New report sheds light on 2016 midair crash near Russian Mission that killed 5

A between two planes above a Yukon River village on a sunny morning in August 2016 left five people dead.

A new report released Monday by the National Transportation Safety Board states that the planes probably looked no bigger than a penny from a distance, but then suddenly expanded in size just seconds before the collision.

The planes came together about 6 miles northwest of Russian Mission and some 60 miles from the Southwest Alaska hub of Bethel.

The collision killed three people aboard the Ravn Connect Cessna 208 Caravan headed from Russian Mission to Marshall, and a pilot and hunting guide working for Renfro’s Alaskan Adventures who had left Bethel earlier that morning in a Piper PA-18 Super Cub en route to a remote site near Russian Mission. Ravn Alaska operates Hageland Aviation Services, along with two other air carriers.

The in the collision were Hageland Aviation pilot Harry Wrase, 48, of Wasilla; Hageland passengers Steven Paul Andrew, 32, of Kenai, and Aaron Jay Minock, 21, of Russian Mission; Renfro pilot Zach Justin Babat, 44, of Montana; and guide Jeff Thomas Burruss, 40, of Haines.

The report estimates that the pilots would likely have seen the other aircraft as “relatively small, slow moving objects,” about the diameter of a penny seen from 7 feet away, until just before impact.

About 10 seconds before the collision, the planes would have suddenly appeared to get bigger — a phenomenon known as the “blossom” effect for the sudden increase in size at a point when impact may be unavoidable.

A cockpit visibility study by investigators predicted that the cockpit structures of both planes would have allowed a clear view of the other aircraft from about two minutes before the collision, though the Cessna would have appeared close to the bottom of the Piper’s right wing and near the forward edge of its forward wing strut.

Hageland contests the prediction of how visible the planes were to each other, according to filings in the case docket. Hageland faults the NTSB finding for using “numerous assumptions and approximations” in the study, and says the agency used a “guesstimate” to determine the Piper’s position.

NTSB investigator Mike Hodges responded that a far greater uncertainty lies in the pilot’s eye position, a variable that Hageland didn’t challenge.

Renfro’s, however, lost the ability to participate in the investigation. That’s because, in a rare action taken by Alaska NTSB, the company is no longer a party to the case.

Renfro violated federal regulations that restrict the release of crash-related investigation information by sharing preliminary information with a technical expert, according to a Nov. 15 letter to the company from NTSB Alaska chief Clint Johnson.

Renfro’s attorney, Myron Angstman, said Thursday that Renfro’s owner Wade Renfro didn’t think NTSB instructions not to share supporting documents applied to Angstman.

Renfro’s faced a number of lawsuits after the collision, Angstman said. Two have been settled but more are pending. So Renfro shared the documents with him to help him respond to the court filings.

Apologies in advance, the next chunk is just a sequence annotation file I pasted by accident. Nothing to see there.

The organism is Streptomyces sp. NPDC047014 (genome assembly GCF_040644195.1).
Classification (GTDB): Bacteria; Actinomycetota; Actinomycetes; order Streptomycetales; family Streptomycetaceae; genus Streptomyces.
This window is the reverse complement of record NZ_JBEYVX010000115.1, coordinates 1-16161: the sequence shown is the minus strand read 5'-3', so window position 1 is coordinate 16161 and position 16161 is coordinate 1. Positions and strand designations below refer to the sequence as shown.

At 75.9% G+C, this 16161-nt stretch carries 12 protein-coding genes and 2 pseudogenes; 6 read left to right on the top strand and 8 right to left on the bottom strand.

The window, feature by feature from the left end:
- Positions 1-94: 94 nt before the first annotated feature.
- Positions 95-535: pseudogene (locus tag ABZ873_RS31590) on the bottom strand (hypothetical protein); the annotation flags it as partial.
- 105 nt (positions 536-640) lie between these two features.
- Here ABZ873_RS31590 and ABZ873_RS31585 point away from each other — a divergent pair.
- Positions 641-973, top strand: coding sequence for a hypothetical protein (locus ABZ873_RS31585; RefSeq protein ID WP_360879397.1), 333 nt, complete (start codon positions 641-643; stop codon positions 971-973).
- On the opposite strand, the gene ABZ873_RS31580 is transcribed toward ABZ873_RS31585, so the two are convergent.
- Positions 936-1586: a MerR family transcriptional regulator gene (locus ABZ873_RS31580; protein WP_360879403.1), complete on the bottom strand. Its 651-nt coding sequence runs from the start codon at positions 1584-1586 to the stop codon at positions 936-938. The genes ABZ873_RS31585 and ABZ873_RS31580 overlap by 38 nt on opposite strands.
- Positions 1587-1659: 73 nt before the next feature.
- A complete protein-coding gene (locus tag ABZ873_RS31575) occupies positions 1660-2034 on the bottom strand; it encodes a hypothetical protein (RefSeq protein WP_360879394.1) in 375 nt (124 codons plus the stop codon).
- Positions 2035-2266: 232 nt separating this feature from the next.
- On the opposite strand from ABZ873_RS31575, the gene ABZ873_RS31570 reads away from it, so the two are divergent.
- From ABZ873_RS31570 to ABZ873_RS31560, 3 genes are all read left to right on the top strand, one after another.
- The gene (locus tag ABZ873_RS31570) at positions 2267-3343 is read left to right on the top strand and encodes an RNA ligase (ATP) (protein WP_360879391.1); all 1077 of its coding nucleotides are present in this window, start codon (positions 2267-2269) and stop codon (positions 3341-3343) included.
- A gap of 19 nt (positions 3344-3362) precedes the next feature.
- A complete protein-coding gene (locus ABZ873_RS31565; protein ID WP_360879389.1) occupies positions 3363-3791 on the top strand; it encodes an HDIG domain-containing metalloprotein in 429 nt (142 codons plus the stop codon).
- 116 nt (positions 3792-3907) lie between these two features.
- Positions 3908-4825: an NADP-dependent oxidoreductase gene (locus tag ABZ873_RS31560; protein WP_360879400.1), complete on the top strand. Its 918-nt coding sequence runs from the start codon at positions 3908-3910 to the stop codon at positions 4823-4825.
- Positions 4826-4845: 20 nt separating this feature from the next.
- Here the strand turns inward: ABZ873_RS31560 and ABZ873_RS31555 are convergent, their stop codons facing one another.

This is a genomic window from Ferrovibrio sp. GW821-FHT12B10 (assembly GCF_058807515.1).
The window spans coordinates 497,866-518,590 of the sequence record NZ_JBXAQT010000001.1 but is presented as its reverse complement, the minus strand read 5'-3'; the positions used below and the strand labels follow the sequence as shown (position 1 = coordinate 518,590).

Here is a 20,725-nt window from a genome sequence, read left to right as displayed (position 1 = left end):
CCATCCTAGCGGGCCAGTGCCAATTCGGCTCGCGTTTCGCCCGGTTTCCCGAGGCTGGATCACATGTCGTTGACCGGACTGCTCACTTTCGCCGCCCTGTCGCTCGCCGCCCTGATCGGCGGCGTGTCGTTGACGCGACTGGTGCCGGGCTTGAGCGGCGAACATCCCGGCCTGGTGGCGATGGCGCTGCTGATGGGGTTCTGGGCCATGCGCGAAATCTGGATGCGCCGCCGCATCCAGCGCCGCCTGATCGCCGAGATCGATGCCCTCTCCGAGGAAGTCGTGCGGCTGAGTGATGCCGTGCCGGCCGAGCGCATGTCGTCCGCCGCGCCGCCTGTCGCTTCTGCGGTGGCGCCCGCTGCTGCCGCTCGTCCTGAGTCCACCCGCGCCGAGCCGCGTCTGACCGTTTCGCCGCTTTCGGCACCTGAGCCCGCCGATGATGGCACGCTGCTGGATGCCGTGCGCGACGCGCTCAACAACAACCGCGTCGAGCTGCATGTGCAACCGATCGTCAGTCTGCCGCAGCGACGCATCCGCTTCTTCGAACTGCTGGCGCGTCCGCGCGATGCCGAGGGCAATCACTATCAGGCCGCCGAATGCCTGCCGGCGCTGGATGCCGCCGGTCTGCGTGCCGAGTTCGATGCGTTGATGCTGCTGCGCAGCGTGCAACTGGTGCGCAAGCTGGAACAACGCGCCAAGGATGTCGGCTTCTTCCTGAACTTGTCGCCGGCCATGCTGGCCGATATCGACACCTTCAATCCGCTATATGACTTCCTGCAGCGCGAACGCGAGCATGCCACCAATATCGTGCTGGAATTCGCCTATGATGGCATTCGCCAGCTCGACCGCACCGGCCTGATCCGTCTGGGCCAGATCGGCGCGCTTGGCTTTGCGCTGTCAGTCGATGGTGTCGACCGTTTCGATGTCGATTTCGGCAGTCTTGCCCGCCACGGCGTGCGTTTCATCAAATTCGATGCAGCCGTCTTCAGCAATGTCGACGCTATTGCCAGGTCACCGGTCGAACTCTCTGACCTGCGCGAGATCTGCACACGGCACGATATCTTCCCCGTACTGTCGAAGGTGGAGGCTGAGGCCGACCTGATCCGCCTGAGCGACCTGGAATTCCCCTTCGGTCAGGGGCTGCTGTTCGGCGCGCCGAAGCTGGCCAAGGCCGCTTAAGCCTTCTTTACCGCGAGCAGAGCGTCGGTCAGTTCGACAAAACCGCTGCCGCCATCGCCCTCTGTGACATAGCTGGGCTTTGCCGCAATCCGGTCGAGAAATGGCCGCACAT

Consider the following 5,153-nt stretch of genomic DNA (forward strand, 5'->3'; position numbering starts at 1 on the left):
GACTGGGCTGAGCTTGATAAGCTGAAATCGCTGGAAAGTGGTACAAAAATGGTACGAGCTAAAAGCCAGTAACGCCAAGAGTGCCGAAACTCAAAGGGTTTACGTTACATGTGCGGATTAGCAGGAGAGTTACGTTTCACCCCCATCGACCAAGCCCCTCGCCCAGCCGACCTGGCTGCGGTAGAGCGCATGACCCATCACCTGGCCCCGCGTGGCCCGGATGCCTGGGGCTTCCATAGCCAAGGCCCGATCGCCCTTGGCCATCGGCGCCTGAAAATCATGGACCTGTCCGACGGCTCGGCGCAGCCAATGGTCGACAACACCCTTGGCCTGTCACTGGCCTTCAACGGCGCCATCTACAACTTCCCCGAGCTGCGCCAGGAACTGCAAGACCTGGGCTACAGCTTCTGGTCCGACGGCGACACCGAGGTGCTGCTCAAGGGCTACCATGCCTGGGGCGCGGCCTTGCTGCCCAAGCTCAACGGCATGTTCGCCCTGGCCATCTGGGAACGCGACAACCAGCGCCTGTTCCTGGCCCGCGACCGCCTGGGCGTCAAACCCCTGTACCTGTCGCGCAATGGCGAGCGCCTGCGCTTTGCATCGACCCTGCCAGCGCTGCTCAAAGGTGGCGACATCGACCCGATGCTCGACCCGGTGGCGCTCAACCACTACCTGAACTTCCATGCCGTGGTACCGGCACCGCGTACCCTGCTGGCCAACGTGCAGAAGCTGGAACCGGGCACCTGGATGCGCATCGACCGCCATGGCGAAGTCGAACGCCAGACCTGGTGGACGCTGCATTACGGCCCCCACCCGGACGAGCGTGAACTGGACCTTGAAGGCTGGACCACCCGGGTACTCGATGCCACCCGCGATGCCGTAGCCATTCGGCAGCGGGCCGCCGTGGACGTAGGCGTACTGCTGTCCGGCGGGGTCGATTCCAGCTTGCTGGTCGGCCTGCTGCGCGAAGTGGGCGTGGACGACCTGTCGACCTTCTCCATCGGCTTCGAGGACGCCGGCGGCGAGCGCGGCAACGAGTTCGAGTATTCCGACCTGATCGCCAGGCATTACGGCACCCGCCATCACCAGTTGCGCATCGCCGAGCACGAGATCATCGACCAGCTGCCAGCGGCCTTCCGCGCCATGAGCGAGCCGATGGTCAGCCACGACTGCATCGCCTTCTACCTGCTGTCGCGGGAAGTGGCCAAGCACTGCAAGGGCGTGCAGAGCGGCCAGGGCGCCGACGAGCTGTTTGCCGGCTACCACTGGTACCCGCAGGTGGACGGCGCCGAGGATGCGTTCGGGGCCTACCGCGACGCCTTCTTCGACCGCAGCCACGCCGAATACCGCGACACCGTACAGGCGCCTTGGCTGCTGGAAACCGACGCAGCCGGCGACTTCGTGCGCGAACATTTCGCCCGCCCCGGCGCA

The charts, graphs and maps in the supporting documents included flight-path information crucial to the company’s legal strategy, he said.

A Ravn spokeswoman sent a statement: “The NTSB investigation has not yet concluded and no probable cause determination has been made by the Board. Since Hageland is an official party to this investigation, NTSB rules strictly preclude us from making any comment.”

Several National Transportation Safety Board investigators flew to the extensive crash site after the collision.

They found widely scattered wreckage, an impact crater from one of the planes, and one wing of each plane torn off: the left wing for the Cessna and the right for the Piper. The wreckage was separated by about 2,500 feet, though parts of the Cessna wing came to rest near the Piper, according to the report.

The report states that “no preimpact mechanical malfunctions or failures were noted for either airplane.”

The Piper was using an active radio frequency and a non-active secondary frequency that’s the common traffic advisory frequency used at Russian Mission and Marshall, both airports without air-traffic control towers, investigators found. The damage to the Cessna was too extensive to test its transceiver.

Generally, federal aviation rules require pilots to “see and avoid” other aircraft. But that strategy can have limited application, according to numerous agencies, including NTSB.

The agency published a safety alert called “Prevent Midair Collisions: Don’t Depend on Vision Alone” that encourages pilots to use cockpit technology that can warn them about other aircraft such as Automatic Dependent Surveillance–Broadcast (ADS-B). The device determines a plane’s position via satellite navigation and periodically broadcasts it, helping pilots maintain separation from other aircraft.

The Cessna was equipped with ADS-B Out, which broadcast the airplane’s GPS position and other data to ADS-B ground stations and to other aircraft, the NTSB found. The Piper was not, and so wouldn’t have been able to receive ADS-B messages. The technology is not required.

Neither plane carried cockpit displays of the ADS-B data.

Had the airplanes been equipped to display data, “the system could have aurally alerted the pilots to the presence of the other airplane and presented precise bearing, range, and altitude information about each target up to 39 seconds before the collision,” investigators found. “A … display would have presented the relative positions of the two airplanes visually to each pilot as early as when the Cessna became airborne: about 2 minutes 39 seconds before the collision.”


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